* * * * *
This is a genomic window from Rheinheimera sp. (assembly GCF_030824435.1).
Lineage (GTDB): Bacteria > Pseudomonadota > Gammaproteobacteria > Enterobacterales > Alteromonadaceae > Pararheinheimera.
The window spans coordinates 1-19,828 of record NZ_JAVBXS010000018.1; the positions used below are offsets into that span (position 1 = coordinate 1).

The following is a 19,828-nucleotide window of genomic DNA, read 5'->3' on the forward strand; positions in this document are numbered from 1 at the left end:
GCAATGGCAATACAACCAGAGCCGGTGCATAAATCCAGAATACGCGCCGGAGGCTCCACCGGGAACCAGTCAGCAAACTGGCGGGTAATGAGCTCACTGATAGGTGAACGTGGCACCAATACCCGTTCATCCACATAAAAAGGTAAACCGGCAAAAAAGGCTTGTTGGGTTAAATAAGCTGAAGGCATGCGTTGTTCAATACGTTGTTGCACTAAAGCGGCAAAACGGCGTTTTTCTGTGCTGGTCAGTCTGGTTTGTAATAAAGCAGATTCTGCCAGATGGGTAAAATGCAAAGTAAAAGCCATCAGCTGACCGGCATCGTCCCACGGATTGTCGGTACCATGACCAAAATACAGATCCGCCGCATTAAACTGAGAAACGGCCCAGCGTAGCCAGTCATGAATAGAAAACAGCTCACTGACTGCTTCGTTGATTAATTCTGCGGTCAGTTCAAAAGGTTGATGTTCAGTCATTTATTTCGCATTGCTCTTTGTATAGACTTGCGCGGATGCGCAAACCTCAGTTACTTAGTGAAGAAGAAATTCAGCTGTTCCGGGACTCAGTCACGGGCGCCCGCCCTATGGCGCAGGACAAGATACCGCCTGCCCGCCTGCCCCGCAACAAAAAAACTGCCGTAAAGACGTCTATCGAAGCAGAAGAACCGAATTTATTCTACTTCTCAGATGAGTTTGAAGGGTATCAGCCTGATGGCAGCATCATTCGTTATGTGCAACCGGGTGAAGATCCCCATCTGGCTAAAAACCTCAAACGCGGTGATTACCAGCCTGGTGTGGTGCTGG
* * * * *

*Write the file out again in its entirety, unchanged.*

This is a genomic window from Rheinheimera sp. (assembly GCF_030824435.1).
Lineage (GTDB): Bacteria > Pseudomonadota > Gammaproteobacteria > Enterobacterales > Alteromonadaceae > Pararheinheimera.
The window spans coordinates 1-19,828 of record NZ_JAVBXS010000018.1; the positions used below are offsets into that span (position 1 = coordinate 1).

The following is a 19,828-nucleotide window of genomic DNA, read 5'->3' on the forward strand; positions in this document are numbered from 1 at the left end:
GCAATGGCAATACAACCAGAGCCGGTGCATAAATCCAGAATACGCGCCGGAGGCTCCACCGGGAACCAGTCAGCAAACTGGCGGGTAATGAGCTCACTGATAGGTGAACGTGGCACCAATACCCGTTCATCCACATAAAAAGGTAAACCGGCAAAAAAGGCTTGTTGGGTTAAATAAGCTGAAGGCATGCGTTGTTCAATACGTTGTTGCACTAAAGCGGCAAAACGGCGTTTTTCTGTGCTGGTCAGTCTGGTTTGTAATAAAGCAGATTCTGCCAGATGGGTAAAATGCAAAGTAAAAGCCATCAGCTGACCGGCATCGTCCCACGGATTGTCGGTACCATGACCAAAATACAGATCCGCCGCATTAAACTGAGAAACGGCCCAGCGTAGCCAGTCATGAATAGAAAACAGCTCACTGACTGCTTCGTTGATTAATTCTGCGGTCAGTTCAAAAGGTTGATGTTCAGTCATTTATTTCGCATTGCTCTTTGTATAGACTTGCGCGGATGCGCAAACCTCAGTTACTTAGTGAAGAAGAAATTCAGCTGTTCCGGGACTCAGTCACGGGCGCCCGCCCTATGGCGCAGGACAAGATACCGCCTGCCCGCCTGCCCCGCAACAAAAAAACTGCCGTAAAGACGTCTATCGAAGCAGAAGAACCGAATTTATTCTACTTCTCAGATGAGTTTGAAGGGTATCAGCCTGATGGCAGCATCATTCGTTATGTGCAACCGGGTGAAGATCCCCATCTGGCTAAAAACCTCAAACGCGGTGATTACCAGCCTGGTGTGGTGCTGG